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Analysis Was: Enamels

   Does anyone know what testing methods provide *reliable*
concerning levels of heavy metals in a person's

G’day, Colleen; There are a number of reliable tests for
potentially toxic metals in enamels or anything else. The problem
is however that the ordinary user does not have the apparatus,
equipment, chemicals or skills to carry them out. Let me expand a
bit on that:

The simplest (and oldest) methods of analysis consist firstly of
getting the material into water-solution. Prolonged heating with
borax can achieve this. Then comes a very precise series of tests
which must be done in strict sequence - quite a laborious business,
and although there is little need for really expensive apparatus, a
large variety of chemicals are required and a good deal of skill
and experience.

Another method is X-ray analysis whereby a beam of X-rays is fired
at a sample (which can be very small). This beam exites the atoms
in the sample to fluoresce (give off X-rays at a lower and
predictable frequency) The wavelengths of this fluorescence can be
measured and the presence of specific elements deduced from it.

Then there is ordinary spectroscopy, where the sample is
vapourised by great heat and the atoms are excited to produce
specific wavelengths of light (including ultra-violet) The
resultant light is a sort of ‘fingerprint’ of each variety of atom
present and thus the composition of the sample is revealed.

Now how about Atomic Absorption Spectroscopy? A solution of the
sample is sprayed into the flame of an uncontaminated gas, often
pure hydrogen. A very special sort of lamp shines a light through
the flame, and that light is produced by the exitation of the atoms
of metals in the various lamps used. The similarly excited atoms
in the flame absorb some of that light thus producing gaps or dark
lines in the spectrum, which are of course, specific to the metals.

On occasion Neutron Activation Analysis can be used. The sample
is used dry for this mostly, and a beam of neutrons (often from a
pretty lethal mix of radium and another substance) is fired at the
sample. Some of the neutrons are captured by certain atoms (eg:
silver) which becomes very temporarily radioactive. The wavelength
of this radioactivity is specific to certain elements and thus the
composition of the sample is revealed.

Want another method? Try Mass Spectrometry. The sample is
vaporised and given a high electric charge. The tiny charged
particles are attracted to and through a grid given an opposite
charge, so they move at very high speeds. This beam of charged
particles passes through a powerful magnetic field, and since a
moving electric charge also has a magnetic field, the atoms are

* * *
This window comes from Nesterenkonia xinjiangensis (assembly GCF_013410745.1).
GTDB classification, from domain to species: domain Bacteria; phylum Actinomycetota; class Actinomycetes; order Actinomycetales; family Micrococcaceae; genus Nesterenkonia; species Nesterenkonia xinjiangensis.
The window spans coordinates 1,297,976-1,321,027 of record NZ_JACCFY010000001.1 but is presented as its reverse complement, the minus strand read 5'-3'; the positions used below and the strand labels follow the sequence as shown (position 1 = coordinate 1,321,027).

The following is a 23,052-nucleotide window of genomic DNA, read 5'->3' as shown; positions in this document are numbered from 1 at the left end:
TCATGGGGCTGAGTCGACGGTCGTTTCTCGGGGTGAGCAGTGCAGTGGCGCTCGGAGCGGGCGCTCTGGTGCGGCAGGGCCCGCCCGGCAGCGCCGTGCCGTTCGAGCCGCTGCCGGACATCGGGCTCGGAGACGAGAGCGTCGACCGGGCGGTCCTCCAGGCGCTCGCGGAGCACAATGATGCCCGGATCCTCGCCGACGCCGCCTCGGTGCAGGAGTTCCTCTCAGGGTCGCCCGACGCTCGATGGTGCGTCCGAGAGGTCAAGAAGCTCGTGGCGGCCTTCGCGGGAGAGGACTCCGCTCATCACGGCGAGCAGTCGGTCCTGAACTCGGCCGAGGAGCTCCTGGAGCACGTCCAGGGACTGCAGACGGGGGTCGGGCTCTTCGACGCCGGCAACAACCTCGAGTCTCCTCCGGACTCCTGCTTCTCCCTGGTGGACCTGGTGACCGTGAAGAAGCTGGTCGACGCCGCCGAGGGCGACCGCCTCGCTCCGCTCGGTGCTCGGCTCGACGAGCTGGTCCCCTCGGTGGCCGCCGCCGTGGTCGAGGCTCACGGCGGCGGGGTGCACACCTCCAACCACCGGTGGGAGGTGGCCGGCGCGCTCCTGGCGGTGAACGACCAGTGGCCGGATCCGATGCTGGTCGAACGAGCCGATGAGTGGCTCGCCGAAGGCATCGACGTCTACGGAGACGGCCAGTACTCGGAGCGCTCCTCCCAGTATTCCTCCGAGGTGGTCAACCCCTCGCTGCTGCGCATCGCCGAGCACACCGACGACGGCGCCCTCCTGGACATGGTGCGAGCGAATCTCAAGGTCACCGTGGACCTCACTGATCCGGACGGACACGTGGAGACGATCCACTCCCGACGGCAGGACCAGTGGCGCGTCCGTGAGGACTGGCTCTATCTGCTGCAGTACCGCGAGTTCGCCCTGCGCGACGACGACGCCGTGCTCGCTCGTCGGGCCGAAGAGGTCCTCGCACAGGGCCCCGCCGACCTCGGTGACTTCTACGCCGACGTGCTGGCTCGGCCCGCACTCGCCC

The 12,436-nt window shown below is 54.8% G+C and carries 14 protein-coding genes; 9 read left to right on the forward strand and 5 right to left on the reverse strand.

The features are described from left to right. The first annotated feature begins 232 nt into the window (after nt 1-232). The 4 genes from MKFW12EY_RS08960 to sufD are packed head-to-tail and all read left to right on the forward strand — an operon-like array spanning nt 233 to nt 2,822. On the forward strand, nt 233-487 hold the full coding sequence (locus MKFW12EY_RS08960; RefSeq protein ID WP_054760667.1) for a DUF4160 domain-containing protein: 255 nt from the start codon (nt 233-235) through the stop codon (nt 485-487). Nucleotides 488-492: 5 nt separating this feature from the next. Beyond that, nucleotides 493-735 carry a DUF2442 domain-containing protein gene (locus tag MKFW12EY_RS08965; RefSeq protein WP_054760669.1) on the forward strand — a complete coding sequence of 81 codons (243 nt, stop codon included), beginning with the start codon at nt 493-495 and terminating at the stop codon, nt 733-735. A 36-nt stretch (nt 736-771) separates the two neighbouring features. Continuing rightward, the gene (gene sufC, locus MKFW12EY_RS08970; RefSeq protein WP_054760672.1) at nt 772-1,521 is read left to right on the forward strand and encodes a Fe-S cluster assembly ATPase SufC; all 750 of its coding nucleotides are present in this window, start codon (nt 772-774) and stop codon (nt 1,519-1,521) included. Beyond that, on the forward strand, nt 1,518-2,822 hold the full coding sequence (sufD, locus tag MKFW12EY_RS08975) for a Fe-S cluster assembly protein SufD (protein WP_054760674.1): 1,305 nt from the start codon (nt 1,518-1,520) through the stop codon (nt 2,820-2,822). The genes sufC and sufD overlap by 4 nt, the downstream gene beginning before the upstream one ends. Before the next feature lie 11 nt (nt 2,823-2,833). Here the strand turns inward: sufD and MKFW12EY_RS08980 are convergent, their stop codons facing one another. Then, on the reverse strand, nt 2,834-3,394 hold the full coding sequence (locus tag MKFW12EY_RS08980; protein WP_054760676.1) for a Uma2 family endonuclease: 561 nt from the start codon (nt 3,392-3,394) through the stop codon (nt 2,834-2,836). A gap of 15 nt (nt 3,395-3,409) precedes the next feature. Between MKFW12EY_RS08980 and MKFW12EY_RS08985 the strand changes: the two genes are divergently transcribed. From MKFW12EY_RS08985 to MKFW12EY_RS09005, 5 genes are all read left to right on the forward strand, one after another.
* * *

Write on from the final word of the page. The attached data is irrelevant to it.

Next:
deflected. The lightest atoms are deflected the most and the
heaviest atoms are deflected the least. So in effect the atoms
are weighed, answering the question "how do you weigh an atom?"
And of course, any of the elements can be identified by it’s atomic
weight. Elementary, my dear Watson.

There’s more, but enough is enough, eh?

So to sum it all up: yes, modern methods of analysis can detect
and measure precisely (even to 1 part per billion and better) the
constituents of any complicated mix of metals and other chemical
elements, and there exists methods of even determining the exact
size and shape of a molecule - and whether it is left or right
handed! By, by heck - you pay heavily for the

Yes, I know I get a bit pedantic at times - but you did ask, eh?

Cheers, Johnb @John_Burgess2 in the autumn of Sunny Mapua NZ.

   Does anyone know what testing methods provide *reliable*
concerning levels of heavy metals in a person's

an enamels instructor of mine told us she gets her "lead levels"
tested every year. I believe they take samples of your hair ( now
that doesn’t sopund painful, does it?). This is analyzed for lead,
and probably cadmium as well. I will ask her next I see her- Anne


Oh dear, thanks John, I am always so appreciative of your in-depth
replies but I guess I wasn’t clear in my initial post. I was
inquiring about testng for us - humans. Musta been me Newfie
accent. ;o)

Thanks for your concern, Eric. Every one of us working with
metals has placed ourselves at risk, some to a lesser extent than
others due to better ventilation systems, preferred working
methods, luck of the draw (genes), etc. I have no reason at the
moment to suspect that I have a problem; the question was prompted
by a friend who is/was an enamelist. She stopped 4 years ago for
health reasons - and now wonders if the problems are related in any
way to the 20+ years enamelling. Her doctor did ‘blood tests’ and
found nothing, but hair analysis found high levels of lead and
copper. What to do now? Her doctor places no credance in the hair
analysis (which she had done on her own); she isn’t sure what to